Getting Your Teenager Motivated to Start the Senior Years of School!
Have you ever had a long extended break from work? Doesn’t it bring out the best in you? You let go of all that stress and the “fun and relaxed” YOU comes back to life. Then it’s the last week of your holidays and you start to count down the days you have to go before you are back to that packed in life you once lead.
Imagine if during those holidays you had people telling you that this year was going to be the most important year of your life. The year that will make or break your future, there will be no fun, just work! You are reminded constantly your social life will be at minimal. It will be all about just getting your head down and making your career stand in the world. It’s the most important year of your life. I know if it was me I would be dreading going back to work and I love my job. The pressure alone would make me just want to run away.
Well, that’s how a teenager often feels when they are about to start Year 12.
I remember over my Christmas break before starting Year 12, my family continually talked about the huge workload I would have that year. They reminded me constantly there would be no going out. I had to focus like never before.
Now I understand why my parents said this, in fact it was the year I learnt how to juggle school, homework, studying, work, money, family, friends, parties and of course the loser boyfriend that I thought was going to be in my life forever. That year did make me resilient, but I started the year with pure fear and no motivation.
Year 12 taught me much more than just the things I learnt in the classroom. I loved the new relationships I had with my teachers. It was the very first time they treated me like an adult instead of a kid.
I wish my parents told me about all the fun I would have at school that year. I had a great year. It was full of 18th birthday parties. I got to find out who I was in the adult world. I turned 18 myself and I thought I was so grown up.
There were many nights that I would stay up all night and study, reading books over and over just so I could get it right. I learnt the art of a good oral presentation and that exams were really stressful. I was put under pressure like I had never experienced before.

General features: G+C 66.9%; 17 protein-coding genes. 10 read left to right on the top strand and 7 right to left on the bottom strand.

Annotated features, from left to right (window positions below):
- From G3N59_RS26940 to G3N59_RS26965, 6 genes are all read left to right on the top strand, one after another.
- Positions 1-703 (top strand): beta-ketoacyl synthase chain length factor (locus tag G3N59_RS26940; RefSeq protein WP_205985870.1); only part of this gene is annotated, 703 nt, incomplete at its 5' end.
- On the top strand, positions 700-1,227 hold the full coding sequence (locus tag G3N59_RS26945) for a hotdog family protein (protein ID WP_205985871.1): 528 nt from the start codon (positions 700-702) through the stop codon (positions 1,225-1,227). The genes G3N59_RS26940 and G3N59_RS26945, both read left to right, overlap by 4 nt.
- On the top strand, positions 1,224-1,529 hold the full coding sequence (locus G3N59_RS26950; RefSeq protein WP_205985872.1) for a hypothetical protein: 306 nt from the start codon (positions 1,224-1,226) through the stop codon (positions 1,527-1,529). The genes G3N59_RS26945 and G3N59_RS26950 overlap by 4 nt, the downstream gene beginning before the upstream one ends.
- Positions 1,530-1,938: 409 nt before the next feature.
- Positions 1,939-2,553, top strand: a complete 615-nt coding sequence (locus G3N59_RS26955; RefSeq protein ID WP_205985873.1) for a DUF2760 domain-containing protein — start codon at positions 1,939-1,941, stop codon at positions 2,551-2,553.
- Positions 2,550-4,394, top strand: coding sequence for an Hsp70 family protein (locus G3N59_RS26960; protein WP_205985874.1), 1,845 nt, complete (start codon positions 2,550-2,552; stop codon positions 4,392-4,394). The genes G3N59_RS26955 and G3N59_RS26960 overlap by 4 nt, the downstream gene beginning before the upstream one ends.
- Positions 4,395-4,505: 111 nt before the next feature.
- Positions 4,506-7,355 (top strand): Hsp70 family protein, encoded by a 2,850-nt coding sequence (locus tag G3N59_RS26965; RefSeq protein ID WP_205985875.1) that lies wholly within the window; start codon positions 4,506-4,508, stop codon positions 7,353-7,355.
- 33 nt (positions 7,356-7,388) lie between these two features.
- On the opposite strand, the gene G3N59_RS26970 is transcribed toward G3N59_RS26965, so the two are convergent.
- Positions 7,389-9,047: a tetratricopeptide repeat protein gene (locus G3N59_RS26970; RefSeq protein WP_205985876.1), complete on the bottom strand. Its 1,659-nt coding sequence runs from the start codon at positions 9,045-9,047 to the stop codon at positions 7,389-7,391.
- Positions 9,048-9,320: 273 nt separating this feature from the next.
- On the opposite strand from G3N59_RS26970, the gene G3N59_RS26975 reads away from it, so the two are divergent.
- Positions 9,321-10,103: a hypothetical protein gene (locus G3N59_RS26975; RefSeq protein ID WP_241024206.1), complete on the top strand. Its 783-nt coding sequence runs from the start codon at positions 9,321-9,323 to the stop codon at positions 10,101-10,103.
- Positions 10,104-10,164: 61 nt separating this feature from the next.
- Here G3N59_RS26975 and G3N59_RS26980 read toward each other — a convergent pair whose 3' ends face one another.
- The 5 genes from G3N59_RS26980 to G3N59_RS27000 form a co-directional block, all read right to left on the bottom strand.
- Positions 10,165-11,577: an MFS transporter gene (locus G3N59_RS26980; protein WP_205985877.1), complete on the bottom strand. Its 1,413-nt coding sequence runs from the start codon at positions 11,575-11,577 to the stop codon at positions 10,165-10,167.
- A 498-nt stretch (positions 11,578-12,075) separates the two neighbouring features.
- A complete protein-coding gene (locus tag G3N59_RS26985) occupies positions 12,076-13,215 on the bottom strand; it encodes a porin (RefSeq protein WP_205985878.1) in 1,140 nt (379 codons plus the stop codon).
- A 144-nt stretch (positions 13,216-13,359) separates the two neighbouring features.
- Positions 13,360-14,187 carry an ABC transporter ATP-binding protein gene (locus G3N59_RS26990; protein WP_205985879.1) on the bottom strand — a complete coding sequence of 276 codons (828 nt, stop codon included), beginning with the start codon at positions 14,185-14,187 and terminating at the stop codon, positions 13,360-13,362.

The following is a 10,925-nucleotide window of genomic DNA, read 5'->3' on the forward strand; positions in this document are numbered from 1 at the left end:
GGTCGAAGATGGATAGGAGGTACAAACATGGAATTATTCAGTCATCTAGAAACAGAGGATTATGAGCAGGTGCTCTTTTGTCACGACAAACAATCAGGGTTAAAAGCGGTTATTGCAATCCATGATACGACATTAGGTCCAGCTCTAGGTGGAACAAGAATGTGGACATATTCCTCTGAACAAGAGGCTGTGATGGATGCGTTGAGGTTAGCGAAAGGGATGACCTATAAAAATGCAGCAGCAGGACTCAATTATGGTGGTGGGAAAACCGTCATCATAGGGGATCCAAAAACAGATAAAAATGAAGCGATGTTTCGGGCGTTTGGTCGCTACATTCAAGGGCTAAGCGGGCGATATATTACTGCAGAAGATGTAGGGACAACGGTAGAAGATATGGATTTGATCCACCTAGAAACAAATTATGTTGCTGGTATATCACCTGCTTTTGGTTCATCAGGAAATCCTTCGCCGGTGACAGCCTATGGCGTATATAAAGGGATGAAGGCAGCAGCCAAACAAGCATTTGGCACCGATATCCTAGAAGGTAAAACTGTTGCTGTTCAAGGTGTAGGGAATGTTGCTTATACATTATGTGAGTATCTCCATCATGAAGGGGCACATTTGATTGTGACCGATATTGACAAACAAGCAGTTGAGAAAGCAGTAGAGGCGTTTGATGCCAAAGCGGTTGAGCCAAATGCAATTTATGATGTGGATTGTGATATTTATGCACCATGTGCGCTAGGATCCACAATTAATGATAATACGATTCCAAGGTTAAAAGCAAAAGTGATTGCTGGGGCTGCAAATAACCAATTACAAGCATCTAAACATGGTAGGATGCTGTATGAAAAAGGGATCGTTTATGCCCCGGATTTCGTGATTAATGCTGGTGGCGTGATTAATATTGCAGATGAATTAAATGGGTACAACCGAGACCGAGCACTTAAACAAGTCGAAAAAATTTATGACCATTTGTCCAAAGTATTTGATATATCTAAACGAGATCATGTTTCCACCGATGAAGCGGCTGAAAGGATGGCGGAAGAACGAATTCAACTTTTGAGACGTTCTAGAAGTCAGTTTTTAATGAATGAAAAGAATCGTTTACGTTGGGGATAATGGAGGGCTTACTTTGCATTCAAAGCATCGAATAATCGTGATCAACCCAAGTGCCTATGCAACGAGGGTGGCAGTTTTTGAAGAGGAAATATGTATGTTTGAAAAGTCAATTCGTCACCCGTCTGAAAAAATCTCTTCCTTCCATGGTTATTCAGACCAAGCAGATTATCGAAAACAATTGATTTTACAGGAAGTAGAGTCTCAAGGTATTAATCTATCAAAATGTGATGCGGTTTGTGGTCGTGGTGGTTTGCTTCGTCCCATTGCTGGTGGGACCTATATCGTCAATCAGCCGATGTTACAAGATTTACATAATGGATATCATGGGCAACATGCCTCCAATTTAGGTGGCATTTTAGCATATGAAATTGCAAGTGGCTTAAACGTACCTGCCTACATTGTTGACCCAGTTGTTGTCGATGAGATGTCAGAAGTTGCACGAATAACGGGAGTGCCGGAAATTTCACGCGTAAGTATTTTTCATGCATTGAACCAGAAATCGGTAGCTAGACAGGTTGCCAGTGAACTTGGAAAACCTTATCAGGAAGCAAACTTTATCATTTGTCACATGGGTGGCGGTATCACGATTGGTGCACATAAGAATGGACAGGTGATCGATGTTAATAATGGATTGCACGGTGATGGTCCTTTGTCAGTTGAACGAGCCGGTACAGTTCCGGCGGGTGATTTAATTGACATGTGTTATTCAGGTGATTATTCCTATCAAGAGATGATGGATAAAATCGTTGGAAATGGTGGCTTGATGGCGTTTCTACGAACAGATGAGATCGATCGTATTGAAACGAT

My mum would sit up late with me and help me type out my final drafts for my assignments. We discussed books like One Flew Over the Cuckoos Nest and To Kill a Mockingbird. We bonded in ways that we had never done before. I didn’t get a break from my household chores, which was hard and trust me I still remind mum of that now. There were days when I needed a break. I learnt how to solider on.
Could my parents have made it easier for me? Here are some tips on how to get your teenager motivated for the start of Year 12.
- Have positive conversations at home with family and friends about all the various good things school has to offer other than education.
- Listen when they speak. When young people talk to their parents about subject selection-get involved and be positive
- Remind them of the fun they will have. There is more to school than education. Maybe even reflect on the fun you had at school
- Relationships with teachers will change. Teachers are different to senior students; they treat them more like adult.
- Make sure they are doing subjects they will enjoy. It’s not just about your future, careers and the final score. The more you enjoy school the better you will do.
Looking back I wish I was guided to start the year with some positive achievable goals. To have someone ask me about what I wanted for my life. Not to be told what my parents would have done if they could live their life over. I felt like I was under pressure to make them happy and become what they wanted me to become, all the while forgetting to ask myself what I wanted.
I believe that fun and enjoyment is the key to a healthy life. Ask your teenager what they think is fun, what lights that fire in their belly, what gets them excited about life. Try and answer these questions, most importantly what makes you excited to work harder and be the best you can be?
This is about who they really are, not what society wants them to be. Get your teenager to set some goals they want to achieve. Set them so it makes them reach out of their comfort zone yet is achievable at the same time. Remember life is a long journey and we all have our own little curriculum in life. If we make a mistake and we fail, it’s just a life lesson that kicks us down, so we must learn how to get back up again.
Its all about making life as fun and easy as possible, yet finding that secret key to you that makes you wake up in the morning excited about what the day has to offer.
Sacha Kaluri – Motivational Speaker and Youth Expert. Director of the Australian Teenage Expo 28th and 29th August 2015 Melbourne Showgrounds www.teenagexpo.com.au